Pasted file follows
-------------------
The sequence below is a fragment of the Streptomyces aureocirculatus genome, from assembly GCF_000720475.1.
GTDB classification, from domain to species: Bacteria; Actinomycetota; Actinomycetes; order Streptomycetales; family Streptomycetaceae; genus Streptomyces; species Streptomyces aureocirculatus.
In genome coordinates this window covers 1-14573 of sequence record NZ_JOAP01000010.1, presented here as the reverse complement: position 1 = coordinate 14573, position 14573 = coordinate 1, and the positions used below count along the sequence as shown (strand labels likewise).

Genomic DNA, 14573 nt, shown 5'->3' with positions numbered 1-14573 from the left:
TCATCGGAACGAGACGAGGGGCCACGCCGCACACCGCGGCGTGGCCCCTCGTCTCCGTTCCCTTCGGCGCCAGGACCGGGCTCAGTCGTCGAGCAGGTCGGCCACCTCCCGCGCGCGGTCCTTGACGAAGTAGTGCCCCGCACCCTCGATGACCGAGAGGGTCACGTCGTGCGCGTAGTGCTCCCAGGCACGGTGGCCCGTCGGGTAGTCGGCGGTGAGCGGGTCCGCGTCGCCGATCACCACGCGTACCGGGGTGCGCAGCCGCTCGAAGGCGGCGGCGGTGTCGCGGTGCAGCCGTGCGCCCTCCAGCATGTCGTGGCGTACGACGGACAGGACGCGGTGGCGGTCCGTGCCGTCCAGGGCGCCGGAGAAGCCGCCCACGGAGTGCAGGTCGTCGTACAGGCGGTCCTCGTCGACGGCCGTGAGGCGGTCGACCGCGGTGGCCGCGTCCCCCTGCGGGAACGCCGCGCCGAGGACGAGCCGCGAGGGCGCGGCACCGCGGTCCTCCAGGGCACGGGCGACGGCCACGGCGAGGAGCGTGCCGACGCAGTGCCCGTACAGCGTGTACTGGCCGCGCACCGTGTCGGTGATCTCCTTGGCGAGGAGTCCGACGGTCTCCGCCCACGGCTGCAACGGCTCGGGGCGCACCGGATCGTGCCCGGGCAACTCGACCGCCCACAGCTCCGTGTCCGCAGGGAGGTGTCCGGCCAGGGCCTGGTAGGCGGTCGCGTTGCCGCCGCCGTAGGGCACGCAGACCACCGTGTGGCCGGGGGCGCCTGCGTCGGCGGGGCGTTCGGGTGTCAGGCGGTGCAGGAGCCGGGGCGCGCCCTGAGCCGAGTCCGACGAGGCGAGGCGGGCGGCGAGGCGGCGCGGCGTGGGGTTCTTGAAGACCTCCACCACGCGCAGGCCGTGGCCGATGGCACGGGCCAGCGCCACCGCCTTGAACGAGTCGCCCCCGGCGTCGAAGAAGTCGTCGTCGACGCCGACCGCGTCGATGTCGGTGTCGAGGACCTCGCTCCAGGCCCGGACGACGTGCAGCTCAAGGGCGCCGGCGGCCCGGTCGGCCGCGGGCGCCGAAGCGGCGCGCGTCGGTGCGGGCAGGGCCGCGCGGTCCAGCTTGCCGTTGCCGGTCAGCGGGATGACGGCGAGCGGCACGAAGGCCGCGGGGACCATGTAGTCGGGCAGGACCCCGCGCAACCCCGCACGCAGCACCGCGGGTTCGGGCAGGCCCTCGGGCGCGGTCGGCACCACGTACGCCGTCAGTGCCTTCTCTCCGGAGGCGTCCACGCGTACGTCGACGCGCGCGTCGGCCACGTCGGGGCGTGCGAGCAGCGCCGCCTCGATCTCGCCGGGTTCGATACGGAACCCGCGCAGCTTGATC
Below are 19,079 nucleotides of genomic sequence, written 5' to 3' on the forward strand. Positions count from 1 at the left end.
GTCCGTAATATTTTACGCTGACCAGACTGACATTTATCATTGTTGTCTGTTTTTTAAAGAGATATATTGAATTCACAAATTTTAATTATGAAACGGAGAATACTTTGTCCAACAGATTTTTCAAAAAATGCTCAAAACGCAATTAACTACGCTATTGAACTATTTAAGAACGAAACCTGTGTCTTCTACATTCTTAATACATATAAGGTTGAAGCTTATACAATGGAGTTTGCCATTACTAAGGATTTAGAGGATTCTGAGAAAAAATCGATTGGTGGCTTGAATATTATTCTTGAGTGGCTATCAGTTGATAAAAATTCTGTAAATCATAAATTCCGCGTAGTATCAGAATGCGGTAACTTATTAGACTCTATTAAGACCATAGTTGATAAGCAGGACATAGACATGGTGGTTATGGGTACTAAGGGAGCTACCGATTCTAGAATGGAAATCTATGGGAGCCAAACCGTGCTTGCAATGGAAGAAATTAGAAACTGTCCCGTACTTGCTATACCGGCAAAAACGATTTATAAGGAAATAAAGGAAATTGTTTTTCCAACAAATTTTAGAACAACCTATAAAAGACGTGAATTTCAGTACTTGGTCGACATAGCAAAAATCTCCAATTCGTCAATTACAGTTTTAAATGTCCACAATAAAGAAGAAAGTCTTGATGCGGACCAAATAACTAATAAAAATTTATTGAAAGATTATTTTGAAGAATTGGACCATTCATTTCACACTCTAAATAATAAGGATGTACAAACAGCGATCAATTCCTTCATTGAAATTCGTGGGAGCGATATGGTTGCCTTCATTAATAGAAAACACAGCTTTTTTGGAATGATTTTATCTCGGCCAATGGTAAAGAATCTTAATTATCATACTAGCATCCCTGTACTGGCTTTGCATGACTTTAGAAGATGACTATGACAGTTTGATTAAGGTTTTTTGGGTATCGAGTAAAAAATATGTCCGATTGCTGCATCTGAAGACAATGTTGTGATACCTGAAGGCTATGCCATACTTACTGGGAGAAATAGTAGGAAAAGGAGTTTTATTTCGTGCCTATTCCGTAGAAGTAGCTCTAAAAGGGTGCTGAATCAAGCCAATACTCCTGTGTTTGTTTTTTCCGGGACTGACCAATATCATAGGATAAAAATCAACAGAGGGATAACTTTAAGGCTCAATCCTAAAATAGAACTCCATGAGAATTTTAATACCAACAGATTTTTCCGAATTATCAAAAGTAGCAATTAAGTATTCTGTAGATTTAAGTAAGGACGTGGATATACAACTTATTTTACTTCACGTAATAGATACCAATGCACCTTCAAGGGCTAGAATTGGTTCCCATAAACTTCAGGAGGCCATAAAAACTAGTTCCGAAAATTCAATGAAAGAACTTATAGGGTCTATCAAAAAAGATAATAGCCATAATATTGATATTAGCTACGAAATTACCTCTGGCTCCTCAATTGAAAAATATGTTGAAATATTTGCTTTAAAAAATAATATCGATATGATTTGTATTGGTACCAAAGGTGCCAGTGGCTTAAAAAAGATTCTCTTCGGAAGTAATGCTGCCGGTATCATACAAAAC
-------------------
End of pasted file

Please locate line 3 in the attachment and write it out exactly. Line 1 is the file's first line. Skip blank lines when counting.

In genome coordinates this window covers 1-14573 of sequence record NZ_JOAP01000010.1, presented here as the reverse complement: position 1 = coordinate 14573, position 14573 = coordinate 1, and the positions used below count along the sequence as shown (strand labels likewise).